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Original - 1980
Starring Joe Spinell. Directed by William Lustig.

Maniac is one of the all time great slasher movies.

You've got a killer who could be your neighbor (if you lived in Hell's Kitchen circa 1980), special effects by Tom Savini, and a gritty realism that makes your skin crawl. Spinell's Frank repeating, "I told you not to go out tonight" in a cracked, teary, pseudo falsetto will never leave you.

There's nothing new about a serial killer who targets prostitutes and other women with especially low self-esteem but, other movie serial killers don't have such extreme mommy issues that they result in the killer living with a house full of hooker scalp wearing mannequins who he regularly converses with. Cuckoo!  

While some have compared Maniac to Henry: Portrait of a Serial Killer, the story is more similar to Peeping Tom or Man Hunter. Our killer falls in love with a "good woman" and we find it hard to believe she can't "see" he's evil. The main difference between those movie and Maniac is that both Peeping Tom and Man Hunter explain away this "blindness" with actual blindness; the love interest in both films is blind. In Maniac, it's almost a plot hole; a strange improbability that anyone could fall in love with Frank, a greasy, creepy, mommy-obsessed man. He should be setting off warning bells in any woman's head.

All three movies are shot in an accusatory way, turning the audience into the killer's accomplice, but Maniac stands alone in looking like it was shot on a re-used video cassette with a period cam corder by a midget riding a donkey. Yes, both Maniac and a donkey show will make you feel equally as dirty when they are over.

There are a couple of great, memorable scenes in Maniac: The Son of Sam style murder of a couple making out in a parked car, when Frank stabs a woman through the back in a dirty subway bathroom, and the final scene where the mannequins come to life and tear Frank limb from limb.

You should definitely check out the trailer:
And you should buy yourself the anniversary edition (on Blue-ray) because it's amazing and full of extra things you want to nerd out over (if you like that kind of thing).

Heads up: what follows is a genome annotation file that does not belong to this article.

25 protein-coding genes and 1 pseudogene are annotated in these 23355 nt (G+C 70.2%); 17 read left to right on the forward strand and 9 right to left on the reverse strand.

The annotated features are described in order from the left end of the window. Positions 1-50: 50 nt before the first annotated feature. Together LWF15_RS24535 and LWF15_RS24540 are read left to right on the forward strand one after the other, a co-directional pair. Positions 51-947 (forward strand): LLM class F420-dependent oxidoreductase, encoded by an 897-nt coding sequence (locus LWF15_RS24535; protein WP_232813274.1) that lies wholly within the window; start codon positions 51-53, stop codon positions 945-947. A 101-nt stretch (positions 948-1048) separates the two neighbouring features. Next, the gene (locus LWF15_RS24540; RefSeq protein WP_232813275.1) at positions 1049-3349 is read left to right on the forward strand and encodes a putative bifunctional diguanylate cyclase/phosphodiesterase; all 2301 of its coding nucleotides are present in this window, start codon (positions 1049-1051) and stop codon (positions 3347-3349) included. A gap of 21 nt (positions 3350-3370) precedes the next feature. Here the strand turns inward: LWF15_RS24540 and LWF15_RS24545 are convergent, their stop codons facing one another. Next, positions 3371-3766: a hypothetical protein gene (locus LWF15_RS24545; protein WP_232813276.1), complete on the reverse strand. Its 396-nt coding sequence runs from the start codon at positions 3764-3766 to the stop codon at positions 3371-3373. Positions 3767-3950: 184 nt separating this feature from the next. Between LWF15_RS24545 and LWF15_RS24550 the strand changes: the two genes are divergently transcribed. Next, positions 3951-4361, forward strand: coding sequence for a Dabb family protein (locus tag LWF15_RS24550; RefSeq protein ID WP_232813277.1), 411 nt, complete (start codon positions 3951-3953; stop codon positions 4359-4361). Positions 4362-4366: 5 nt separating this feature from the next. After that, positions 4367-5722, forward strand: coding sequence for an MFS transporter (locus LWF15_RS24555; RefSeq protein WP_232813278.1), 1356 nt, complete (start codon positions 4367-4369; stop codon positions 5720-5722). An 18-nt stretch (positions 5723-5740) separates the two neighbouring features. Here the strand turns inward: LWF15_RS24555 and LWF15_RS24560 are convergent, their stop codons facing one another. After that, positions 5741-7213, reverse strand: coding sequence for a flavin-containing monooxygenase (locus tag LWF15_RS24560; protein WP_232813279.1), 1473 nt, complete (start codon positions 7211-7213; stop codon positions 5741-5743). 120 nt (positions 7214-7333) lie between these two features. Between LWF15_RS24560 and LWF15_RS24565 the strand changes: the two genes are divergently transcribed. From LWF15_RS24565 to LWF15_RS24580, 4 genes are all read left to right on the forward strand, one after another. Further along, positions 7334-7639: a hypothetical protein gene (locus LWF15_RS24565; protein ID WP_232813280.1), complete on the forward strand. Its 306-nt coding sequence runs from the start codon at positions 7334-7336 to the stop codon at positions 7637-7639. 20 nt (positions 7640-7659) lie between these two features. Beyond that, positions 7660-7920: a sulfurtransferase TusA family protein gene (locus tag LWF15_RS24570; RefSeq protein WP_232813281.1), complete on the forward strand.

Remake - 2012
Starring Elijah Wood. Directed by Frank Khalfoun.

This wasn't a terrible remake and (I know you won't believe this) I didn't hate it. If their goal was to maintain but modernize the story, they succeeded. I'll concede here that some elements needed to be updated in order for modern audiences to relate to (and connect with) the movie: location, fashion, occupations, etc.

I'm not convinced, however, that the changes to Frank's character were 100% necessary to make this movie work. That being said, I understand that an actor, stepping into a role that's been played before, wants to find a way to grow the character and really own the role. To waffle just a bit more, I will admit that some of the things about Frank's character wouldn't seem plausible now (let alone scary). I also may have felt differently had they cast an unknown actor instead of Elijah Wood, who carries with him the baggage of every other character he's ever played. I mean, North is no serial killer!

One of the things I disliked (which is completely a reflection of the times) was that Frank's "craziness" is demonstrated through his use of medication; he's a socially accepted and understandable version of "crazy" that can be managed through pills and science which means he's not too dangerous and not at all "evil". He's just not well.

In the 80's, we didn't feel the need to show our serial killers chomping down anti-psychotics to manage their insanity - they just let loose and lived with the voices and the paranoia and the hallucinations and sometimes they had to kill some hookers to find their Zen.

More annoying was the terribly heavy handed usage of Goodbye Horses, more commonly known as, "the song from Silence of the Lambs." I mean, I get that you want me to know the girl in the scene is in imminent danger of being brutally murdered by a serial killer AND SHE DOESN'T KNOW, but really? I've been watching the movie. I know that's what's happening here. If this is supposed to be an homage, you're doing it wrong. If it's an inside joke, it's not nearly subtle enough. If it's supposed to be foreshadowing or subtext, you could just print the script on the screen for me next time - equally as understated.

The trailer, for your viewing pleasure:


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